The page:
The fight was far from over though. Near was well aware that the law had been passed specifically to silence the Duluth Rip-saw and that Morrison had “sighed and passed on” before he was even able to fight against it. Near, ever-the-fighter, assured his opponents that he had “no intention of being so accommodating”

Near and Guilford Vindicated

Before going further with our story, I believe it worthy to note how Near and Guilford–the writers who had been condemned by so many–were vindicated on many of their charges before and after the silencing of the Saturday Press.

In 1920, Howard Guilford had gotten county attorney William “Bud” Nash removed from his position after ousting him as a bribe taker with the Twin City Reporter. Floyd Olson, who was assistant county prosecutor at the time, moved up into Nash’s former position (so, in a way, ironically, Olson had Guilford to thank for his job).

Shortly after the Saturday Press was shut down by the “Gag Law,” none other than Chief Brunskill became the target of a Grand Jury probe on the same charges that Near and Guilford had repeatedly accused him of in the Saturday Press, proving they had been correct all along.

Seventy-five people were charged in the Shapiro case, as well as Jew thug Mose Barnett and three other gangsters, again showing that Near and Guilford had been scrupulous and correct in their assertions.

Unfortunately, but not surprisingly, these revelations had no bearing on Near and Guilford’s case nor the gag order, which still stood.

Brunskill was revealed to be a slimy criminal, just as Near and Guilford had charged.

The Case Finds Help

Guilford eventually dropped out of the battle, wounded and discouraged by the slow pace of the litigation, but Near was determined to fight to the bitter end and take it all the way to the top. He contacted the American Civil Liberties Union (ACLU) in New York and they sympathized with his struggle and agreed to help, recognizing the implications that the law had on American freedoms.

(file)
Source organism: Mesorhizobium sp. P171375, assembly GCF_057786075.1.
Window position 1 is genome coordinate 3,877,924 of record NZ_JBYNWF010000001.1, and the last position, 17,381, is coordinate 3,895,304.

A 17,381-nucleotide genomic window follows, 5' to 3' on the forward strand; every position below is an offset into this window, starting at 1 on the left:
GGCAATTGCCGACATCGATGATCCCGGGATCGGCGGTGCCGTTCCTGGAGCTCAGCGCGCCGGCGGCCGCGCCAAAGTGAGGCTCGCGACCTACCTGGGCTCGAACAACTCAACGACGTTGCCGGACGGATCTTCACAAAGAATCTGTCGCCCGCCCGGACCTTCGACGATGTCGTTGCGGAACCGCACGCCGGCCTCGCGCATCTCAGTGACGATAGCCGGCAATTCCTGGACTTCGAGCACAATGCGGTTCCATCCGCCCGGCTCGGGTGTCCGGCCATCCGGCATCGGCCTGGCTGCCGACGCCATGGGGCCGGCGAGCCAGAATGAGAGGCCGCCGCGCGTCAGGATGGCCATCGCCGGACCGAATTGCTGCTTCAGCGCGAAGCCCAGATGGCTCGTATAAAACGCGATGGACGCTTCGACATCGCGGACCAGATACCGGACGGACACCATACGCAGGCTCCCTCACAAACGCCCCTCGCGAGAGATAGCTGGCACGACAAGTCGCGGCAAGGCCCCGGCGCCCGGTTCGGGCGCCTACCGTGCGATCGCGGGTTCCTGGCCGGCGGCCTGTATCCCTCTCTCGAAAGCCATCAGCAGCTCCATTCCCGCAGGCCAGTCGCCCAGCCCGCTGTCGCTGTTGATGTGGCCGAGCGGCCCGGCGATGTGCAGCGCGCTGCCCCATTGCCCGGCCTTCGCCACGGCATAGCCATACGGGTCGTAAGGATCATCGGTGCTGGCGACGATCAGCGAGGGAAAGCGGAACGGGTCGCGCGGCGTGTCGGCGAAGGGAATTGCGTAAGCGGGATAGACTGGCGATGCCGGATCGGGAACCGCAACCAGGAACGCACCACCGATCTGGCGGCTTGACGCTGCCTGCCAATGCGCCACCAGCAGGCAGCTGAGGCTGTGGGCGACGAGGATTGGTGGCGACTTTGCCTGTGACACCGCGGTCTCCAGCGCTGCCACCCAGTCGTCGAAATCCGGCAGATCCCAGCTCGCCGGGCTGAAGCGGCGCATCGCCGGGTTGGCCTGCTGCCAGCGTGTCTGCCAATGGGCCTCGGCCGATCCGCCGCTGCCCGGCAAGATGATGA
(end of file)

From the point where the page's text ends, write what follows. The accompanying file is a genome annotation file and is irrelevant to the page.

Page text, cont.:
Colonel Robert McCormick, an American hero.

The ACLU was ill-funded though, relying solely on donations, so it was going to be an uphill–probably losing–battle. But fortunately the case also soon caught the attention of another man, one with much more resources than the ACLU: Colonel Robert “Bertie” McCormick, millionaire owner of the Chicago Tribune.

Robert McCormick was a right-wing, anti-communist, freedom-loving American man who probably didn’t care much for Jews either. McCormick was horrified at the idea of the restriction of freedom of speech and had already previously been engrossed in two bitter court battles revolving around it.

McCormick consulted with his lawyer Weymouth Kirkland on the matter, who told him “Bert, the mere statement of this case makes my blood boil. Whether the articles are true or not, for a judge without jury, to suppress a newspaper without writ of injunction, is unthinkable. If this decision stands, any newspaper in Minnesota which starts a crusade against gambling, vice or other evils, may be closed down . . . without a trial by jury.”

McCormick, after convincing the American Newspaper Publishers Association (ANPA) to back him, decided to jump into the battle with both feet and do whatever it took to overturn this vicious assault on the most basic and fundamental of all American freedoms.

To the Supreme Court

After being turned down by the Minnesota Supreme Court twice, and with the help of McCormick, Kirkland and the ANPA, on April 26, 1930, Near’s case was officially docked by the Supreme Court of the United States.

Shortly thereafter, something happened that can almost be seen as an act of God: upon convening court on March 8, it was announced that Associate Justice Edward T. Sanford had died suddenly after collapsing in his dentist’s chair. Five hours later it was learned that a second member of the court, William Howard Taft, former President of the United States who was then serving as Chief Justice, had also died after slipping into a coma at his home.

The honorable Charles Evan Hughes narrowly lost a bid for Presidency to the treasonous Jew puppet Woodrow Wilson in 1916.